Director: Prachya Pinkaew
Screenplay: Jong-suk Lee
Starring: Jae-hyeon Jo, Ji-won Ye, Petchtai Wongkamlao, Tae-joo Na, JeeJa Yanin
Producers: S.K. Kang, Sukanya Vongsthapat
Country: Thailand/South Korea
Running Time: 94 min
BBFC Certificate: 15
I made a grave error in watching Thai/Korean action comedy The Kick pretty much straight after Michael Haneke’s raw and exceptional Amour. I’m a firm believer in the ‘variety is the spice of life’ principal and steer my music and film consumption in this direction, but sometimes two things just don’t go together and The Kick was worse off in the pairing. But that’s not to say I didn’t enjoy it or that I’d have loved it otherwise. I just think it’s worth mentioning as it didn’t get the film off to a great start when I popped it on late last night.
But let’s backtrack. The Kick, which is directed by Prachya Pinkaew, the man behind Ong-Bak and Warrior King, introduces us to a family of Taekwondo experts, the father of which narrowly missed out on getting a gold medal in the olympics. He is determined that his eldest son Tae Yang (Tae-joo Na) achieve what he failed to do. Unfortunately Tae Yang is much more interested in becoming a dancer. Everyone’s hopes and dreams are put on hold though when Tae Yang thwarts the attempts of a gang of thieves to get hold of a priceless artifact, the ‘Kris of Kings’. The gang get away and vow to take revenge on the family, making life very difficult for them, culminating in the abduction of the youngest son, Typhoon.
The opening credits state the film is endorsed by the Ministry of Culture, Sports & Tourism of Korea, the Small & Medium Business Administration of Korea and the Korea Venture Investment Inc, with the participation of several major world Taekwondo associations. This level of state/organisational backing doesn’t often bode well for films, generally signalling a 90 minute advertisement. Well, The Kick does put Korea and Taekwondo front and foremost, but thankfully it’s nowhere near as jingoistic as some of the Chinese state-funded films I’ve seen and it certainly puts on a good show for the sport.
In terms of being a martial arts showcase, The Kick is great. There are a hell of a lot of action scenes. Granted, some are rather shoe-horned in, but they keep the film motoring along. Most of the main leads clearly know their stuff and the film is loaded with high kicking moves which seem to defy the limitations of human flexibility. Chocolate and Raging Phoenix star JeeJa Yanin plays a reasonably big part as a relative also gifted in martial arts and she delivers plenty of great fight scenes as she did in those previous efforts. It’s main star Tae-joo Na who really impresses though, bringing credibility to the potentially ridiculous scenes where he uses elaborate dance moves to fight off the bad guys. There are a few more interesting spins added to the action scenes elsewhere too as one fight turns into a ‘Stomp’ style rhythmic musical break and another makes great use of the ceiling fans spinning above the fighters.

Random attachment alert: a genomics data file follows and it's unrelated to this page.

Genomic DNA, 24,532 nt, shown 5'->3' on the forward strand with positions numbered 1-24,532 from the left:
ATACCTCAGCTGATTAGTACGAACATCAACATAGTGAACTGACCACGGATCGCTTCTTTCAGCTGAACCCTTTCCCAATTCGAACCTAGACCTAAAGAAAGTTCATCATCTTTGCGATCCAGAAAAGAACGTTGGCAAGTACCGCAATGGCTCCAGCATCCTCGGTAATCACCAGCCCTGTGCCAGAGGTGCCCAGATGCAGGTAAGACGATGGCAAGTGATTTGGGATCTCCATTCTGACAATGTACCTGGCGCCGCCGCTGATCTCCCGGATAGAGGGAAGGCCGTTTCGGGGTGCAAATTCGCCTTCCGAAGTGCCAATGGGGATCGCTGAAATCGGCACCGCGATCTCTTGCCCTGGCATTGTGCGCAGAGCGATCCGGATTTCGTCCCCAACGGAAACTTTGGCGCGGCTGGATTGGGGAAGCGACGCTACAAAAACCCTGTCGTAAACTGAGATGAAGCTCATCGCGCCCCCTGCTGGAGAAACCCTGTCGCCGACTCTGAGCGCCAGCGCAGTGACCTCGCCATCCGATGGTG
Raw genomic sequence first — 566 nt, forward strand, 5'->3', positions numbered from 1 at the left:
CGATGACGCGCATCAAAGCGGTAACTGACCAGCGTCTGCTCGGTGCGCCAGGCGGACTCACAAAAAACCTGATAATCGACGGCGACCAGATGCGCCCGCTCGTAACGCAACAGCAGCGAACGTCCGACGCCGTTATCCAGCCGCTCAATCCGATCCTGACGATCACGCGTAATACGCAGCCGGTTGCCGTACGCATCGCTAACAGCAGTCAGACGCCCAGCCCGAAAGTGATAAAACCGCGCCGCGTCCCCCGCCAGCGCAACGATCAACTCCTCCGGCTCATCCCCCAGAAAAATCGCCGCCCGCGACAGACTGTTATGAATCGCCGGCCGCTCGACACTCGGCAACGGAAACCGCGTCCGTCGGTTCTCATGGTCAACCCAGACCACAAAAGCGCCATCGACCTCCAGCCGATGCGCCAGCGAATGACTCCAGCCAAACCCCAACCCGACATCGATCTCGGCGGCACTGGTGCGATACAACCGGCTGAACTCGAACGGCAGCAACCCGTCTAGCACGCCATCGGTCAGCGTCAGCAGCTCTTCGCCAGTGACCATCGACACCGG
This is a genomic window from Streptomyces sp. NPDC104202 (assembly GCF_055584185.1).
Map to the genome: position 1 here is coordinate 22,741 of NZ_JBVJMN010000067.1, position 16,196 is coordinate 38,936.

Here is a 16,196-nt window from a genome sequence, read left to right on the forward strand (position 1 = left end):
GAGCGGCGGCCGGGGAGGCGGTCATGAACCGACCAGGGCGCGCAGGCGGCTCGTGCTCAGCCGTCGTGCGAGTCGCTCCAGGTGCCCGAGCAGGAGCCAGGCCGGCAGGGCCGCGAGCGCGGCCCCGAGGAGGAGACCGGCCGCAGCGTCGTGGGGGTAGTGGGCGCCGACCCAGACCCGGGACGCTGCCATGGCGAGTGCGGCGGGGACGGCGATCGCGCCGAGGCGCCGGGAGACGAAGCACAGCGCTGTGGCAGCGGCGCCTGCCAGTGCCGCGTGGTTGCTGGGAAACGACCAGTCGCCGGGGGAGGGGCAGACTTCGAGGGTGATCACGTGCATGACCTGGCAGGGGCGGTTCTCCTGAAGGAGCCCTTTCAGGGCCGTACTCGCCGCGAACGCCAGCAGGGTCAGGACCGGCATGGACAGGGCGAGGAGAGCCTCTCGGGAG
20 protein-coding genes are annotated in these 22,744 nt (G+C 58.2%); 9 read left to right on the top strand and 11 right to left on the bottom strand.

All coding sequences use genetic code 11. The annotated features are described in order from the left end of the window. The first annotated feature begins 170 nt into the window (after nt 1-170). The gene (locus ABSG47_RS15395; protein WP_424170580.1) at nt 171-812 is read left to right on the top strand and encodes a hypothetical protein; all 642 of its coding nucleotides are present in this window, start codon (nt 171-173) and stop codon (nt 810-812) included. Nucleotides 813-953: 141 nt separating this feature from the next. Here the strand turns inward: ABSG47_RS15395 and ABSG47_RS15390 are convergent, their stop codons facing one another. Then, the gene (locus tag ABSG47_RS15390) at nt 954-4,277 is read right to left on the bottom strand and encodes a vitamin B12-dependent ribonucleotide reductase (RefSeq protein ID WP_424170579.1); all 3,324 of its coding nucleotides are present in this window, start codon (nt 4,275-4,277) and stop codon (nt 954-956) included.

It’s not all good news though. As great as the fight scenes are, the film that attempts to hold them up is pretty poor. The comedy is weak and childish which doesn’t match the 15 rating, but that’s often the case in these Asian action comedies. What is probably even weaker than usual is the general storytelling, direction and editing. The film feels so sloppy throughout, crashing between scenes with all the grace of a sledgehammer and it’s mightily dumb. If it wasn’t for the exceptional level of action in the final 20 minutes I’d have given up on the film and given it a much lower rating here.
Luckily, the fight fan in me gave much of the film’s failings a pass. Not enough to praise the film particularly highly, but enough to honestly say I enjoyed myself. Only hardcore action fans need apply though, anyone else is going to struggle to find something to appreciate here, but you probably knew that already.
The Kick is out on 7th October in the UK on DVD, released by MVM. The picture quality is fine and the sound is decent enough. The mix was a bit weak but I think that was largely down to the film itself rather than the transfer. There are no features other than a couple of trailers although you do get a choice between the original Korean audio or the dubbed English version, which is a nice option to have (not that I’d ever want to listen to the dub personally).